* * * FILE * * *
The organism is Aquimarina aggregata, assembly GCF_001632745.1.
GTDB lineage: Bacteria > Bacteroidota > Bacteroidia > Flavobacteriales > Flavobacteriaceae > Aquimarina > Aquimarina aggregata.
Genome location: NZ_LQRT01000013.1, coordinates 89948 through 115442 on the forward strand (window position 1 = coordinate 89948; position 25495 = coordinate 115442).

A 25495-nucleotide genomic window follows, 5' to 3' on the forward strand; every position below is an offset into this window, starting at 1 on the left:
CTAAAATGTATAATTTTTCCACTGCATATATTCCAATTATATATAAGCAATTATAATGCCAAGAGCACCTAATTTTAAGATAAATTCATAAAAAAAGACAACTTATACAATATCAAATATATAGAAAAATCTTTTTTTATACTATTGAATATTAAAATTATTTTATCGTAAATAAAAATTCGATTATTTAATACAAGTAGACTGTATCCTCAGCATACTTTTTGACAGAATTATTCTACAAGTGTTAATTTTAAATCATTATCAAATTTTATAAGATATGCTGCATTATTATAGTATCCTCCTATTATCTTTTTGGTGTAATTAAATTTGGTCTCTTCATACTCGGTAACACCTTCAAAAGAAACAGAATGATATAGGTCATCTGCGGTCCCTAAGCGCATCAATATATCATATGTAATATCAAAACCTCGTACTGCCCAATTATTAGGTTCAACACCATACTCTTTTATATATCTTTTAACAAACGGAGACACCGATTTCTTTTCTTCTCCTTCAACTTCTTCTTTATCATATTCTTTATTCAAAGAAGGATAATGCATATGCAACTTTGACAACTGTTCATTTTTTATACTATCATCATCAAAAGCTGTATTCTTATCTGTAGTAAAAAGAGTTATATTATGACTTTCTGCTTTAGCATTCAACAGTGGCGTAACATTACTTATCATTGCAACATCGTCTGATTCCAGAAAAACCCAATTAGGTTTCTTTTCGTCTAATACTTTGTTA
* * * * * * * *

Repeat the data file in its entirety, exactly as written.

The organism is Aquimarina aggregata, assembly GCF_001632745.1.
GTDB lineage: Bacteria > Bacteroidota > Bacteroidia > Flavobacteriales > Flavobacteriaceae > Aquimarina > Aquimarina aggregata.
Genome location: NZ_LQRT01000013.1, coordinates 89948 through 115442 on the forward strand (window position 1 = coordinate 89948; position 25495 = coordinate 115442).

A 25495-nucleotide genomic window follows, 5' to 3' on the forward strand; every position below is an offset into this window, starting at 1 on the left:
CTAAAATGTATAATTTTTCCACTGCATATATTCCAATTATATATAAGCAATTATAATGCCAAGAGCACCTAATTTTAAGATAAATTCATAAAAAAAGACAACTTATACAATATCAAATATATAGAAAAATCTTTTTTTATACTATTGAATATTAAAATTATTTTATCGTAAATAAAAATTCGATTATTTAATACAAGTAGACTGTATCCTCAGCATACTTTTTGACAGAATTATTCTACAAGTGTTAATTTTAAATCATTATCAAATTTTATAAGATATGCTGCATTATTATAGTATCCTCCTATTATCTTTTTGGTGTAATTAAATTTGGTCTCTTCATACTCGGTAACACCTTCAAAAGAAACAGAATGATATAGGTCATCTGCGGTCCCTAAGCGCATCAATATATCATATGTAATATCAAAACCTCGTACTGCCCAATTATTAGGTTCAACACCATACTCTTTTATATATCTTTTAACAAACGGAGACACCGATTTCTTTTCTTCTCCTTCAACTTCTTCTTTATCATATTCTTTATTCAAAGAAGGATAATGCATATGCAACTTTGACAACTGTTCATTTTTTATACTATCATCATCAAAAGCTGTATTCTTATCTGTAGTAAAAAGAGTTATATTATGACTTTCTGCTTTAGCATTCAACAGTGGCGTAACATTACTTATCATTGCAACATCGTCTGATTCCAGAAAAACCCAATTAGGTTTCTTTTCGTCTAATACTTTGTTA